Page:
Fairhaven Lecture Series

Current Series

Fall 2015 - Standing the Test of Time

Past Series

Spring 2015 - Remarkable Women Fall 2014 - Democracy Today Spring 2014 - Lincoln Fall 2013 - Turning Points Fairhaven - All Lectures

Fall 2014

Democracy Today

An International Perspective

In 2007, the United Nations declared September 15 the International Day of Democracy. What is the state of democracy in the world today? Who are the advocates of democracy and how do they make their voices known in ballot boxes, in street demonstrations and via social media channels such as Twitter and Facebook? Can democracy find root in societies dominated by dictatorship, political exclusion, corruption and fanaticism? Join us this fall as we explore democracy’s challenges and its future, from the promise of the Arab Spring to the everyday witnesses of revolution, and in this way, examine our increasingly democratic world and learn what it really means to participate.



Challenges to the Democracies of Great Britain, India and Nigeria

JANE GOTTLICK Lecturer, Political Science

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Democracy in Mali and Iran: Personal Accounts from International Students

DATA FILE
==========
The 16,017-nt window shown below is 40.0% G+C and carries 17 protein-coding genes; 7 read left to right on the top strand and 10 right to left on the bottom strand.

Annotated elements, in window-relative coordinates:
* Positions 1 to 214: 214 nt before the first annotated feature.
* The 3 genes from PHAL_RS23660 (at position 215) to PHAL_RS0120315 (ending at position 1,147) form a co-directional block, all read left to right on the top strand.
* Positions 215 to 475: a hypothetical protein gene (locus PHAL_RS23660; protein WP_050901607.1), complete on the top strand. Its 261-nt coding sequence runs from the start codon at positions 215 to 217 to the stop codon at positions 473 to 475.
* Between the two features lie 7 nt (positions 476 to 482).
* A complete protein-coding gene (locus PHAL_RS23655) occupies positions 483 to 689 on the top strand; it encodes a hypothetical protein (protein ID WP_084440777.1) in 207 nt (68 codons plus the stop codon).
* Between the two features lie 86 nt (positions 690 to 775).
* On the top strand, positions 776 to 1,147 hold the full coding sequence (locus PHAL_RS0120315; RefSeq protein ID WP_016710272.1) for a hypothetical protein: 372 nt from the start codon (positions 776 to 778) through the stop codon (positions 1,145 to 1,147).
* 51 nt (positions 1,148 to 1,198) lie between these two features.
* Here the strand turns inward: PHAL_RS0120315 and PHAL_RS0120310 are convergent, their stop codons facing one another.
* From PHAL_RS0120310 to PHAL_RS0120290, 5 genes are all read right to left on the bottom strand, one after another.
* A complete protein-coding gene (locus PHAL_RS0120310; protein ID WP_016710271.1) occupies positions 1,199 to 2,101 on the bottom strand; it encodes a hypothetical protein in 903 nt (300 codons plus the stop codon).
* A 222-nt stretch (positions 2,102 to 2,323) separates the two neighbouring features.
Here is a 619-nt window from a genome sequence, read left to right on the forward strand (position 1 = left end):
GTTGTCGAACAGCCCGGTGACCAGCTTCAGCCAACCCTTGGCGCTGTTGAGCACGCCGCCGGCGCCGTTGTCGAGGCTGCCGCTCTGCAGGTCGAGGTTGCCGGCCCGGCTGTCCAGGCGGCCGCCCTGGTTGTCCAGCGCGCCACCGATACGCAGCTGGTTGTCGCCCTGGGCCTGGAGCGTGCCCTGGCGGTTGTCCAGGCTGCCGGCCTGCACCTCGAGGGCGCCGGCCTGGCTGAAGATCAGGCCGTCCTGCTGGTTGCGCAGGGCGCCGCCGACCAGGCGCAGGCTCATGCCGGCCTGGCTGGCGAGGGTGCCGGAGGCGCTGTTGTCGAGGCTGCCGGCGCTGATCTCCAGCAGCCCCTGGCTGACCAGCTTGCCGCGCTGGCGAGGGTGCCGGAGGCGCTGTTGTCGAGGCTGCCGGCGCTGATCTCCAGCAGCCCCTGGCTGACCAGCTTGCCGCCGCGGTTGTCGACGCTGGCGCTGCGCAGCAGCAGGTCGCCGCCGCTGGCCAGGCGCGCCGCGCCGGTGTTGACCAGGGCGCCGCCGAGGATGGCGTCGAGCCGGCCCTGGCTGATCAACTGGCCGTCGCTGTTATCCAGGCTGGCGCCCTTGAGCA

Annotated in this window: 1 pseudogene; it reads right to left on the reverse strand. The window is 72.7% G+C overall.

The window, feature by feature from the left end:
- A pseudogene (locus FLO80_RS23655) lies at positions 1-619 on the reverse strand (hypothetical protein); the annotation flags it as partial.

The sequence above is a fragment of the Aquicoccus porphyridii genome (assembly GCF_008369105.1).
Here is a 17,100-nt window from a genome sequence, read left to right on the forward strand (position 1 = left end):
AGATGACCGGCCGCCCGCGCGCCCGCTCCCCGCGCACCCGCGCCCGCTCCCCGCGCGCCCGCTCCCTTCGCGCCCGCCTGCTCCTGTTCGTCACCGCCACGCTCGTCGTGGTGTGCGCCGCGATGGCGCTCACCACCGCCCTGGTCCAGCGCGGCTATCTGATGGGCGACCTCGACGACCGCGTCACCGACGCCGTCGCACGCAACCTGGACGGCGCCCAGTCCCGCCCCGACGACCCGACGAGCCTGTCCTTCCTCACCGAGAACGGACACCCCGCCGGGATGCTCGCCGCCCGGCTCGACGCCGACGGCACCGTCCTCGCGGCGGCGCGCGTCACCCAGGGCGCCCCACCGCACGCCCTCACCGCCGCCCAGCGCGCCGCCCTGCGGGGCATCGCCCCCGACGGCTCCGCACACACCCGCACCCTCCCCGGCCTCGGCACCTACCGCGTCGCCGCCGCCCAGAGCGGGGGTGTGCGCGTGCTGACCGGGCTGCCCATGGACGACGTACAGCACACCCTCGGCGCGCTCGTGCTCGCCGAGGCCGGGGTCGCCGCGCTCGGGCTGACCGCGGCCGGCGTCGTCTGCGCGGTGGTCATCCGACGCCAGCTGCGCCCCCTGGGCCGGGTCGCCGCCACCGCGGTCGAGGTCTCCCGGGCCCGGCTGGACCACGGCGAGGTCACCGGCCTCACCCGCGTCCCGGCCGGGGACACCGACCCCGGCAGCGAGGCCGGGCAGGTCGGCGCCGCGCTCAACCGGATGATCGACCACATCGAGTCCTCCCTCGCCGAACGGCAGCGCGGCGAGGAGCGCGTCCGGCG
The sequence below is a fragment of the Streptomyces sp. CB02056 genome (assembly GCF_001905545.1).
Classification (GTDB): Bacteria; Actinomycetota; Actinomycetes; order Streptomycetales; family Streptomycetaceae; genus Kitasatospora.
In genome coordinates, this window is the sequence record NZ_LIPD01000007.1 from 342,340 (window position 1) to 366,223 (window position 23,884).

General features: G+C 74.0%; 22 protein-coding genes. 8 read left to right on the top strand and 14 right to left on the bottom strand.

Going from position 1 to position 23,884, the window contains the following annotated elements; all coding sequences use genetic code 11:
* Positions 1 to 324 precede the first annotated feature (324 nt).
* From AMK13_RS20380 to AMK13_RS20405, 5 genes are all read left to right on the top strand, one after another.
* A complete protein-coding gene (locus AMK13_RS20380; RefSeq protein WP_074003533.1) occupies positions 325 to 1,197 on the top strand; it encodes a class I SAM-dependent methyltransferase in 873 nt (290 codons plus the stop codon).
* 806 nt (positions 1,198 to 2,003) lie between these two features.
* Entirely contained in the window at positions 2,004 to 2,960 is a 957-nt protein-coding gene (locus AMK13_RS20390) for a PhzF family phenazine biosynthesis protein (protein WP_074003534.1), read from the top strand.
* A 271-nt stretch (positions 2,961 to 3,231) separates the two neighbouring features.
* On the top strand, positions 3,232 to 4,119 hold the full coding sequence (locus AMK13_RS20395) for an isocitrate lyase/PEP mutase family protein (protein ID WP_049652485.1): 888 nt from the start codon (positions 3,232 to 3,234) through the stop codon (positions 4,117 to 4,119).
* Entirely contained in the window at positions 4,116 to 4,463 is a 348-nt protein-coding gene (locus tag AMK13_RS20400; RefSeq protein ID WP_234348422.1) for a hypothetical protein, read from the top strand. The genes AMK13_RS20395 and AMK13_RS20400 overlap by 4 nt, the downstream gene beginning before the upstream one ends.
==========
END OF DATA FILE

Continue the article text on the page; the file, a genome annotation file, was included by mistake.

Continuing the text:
NANA MAIGA AND SHIRIN BOUZARI International Undergraduate Students

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The “Perpetual Crises of Democracy” in Latin America

ANNE HAMILTON Lecturer, Political Science

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Trapped Between Colonial Legacies and Dysfunctional Leaders: Democratic Successes and Challenges in Nigeria

ADAM PADDOCK Assistant Professor, History

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The Arab Spring: Democracy and Social Protest in the Middle East

MOLLY PATTERSON Assistant Professor, History

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Democracy in Retreat? The Challenge of Democracy After the “Third Wave”

F. PETER WAGNER Associate Professor, Political Science

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The Transition to Democracy in Mexico: A Checkup

BERT KREITLOW Lecturer, History

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Is Democracy Possible in the Middle East? Exploring the Egyptian Spring

HALA GHONEIM Assistant Professor, Languages and Literatures

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Internet in China: Enhancing Democracy or Net Vigilantism?

KATRINA LIU Assistant Professor, Curriculum and Instruction

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Iran and Democracy

ZOHREH GHAVAMSHAHIDI Professor, Political Science

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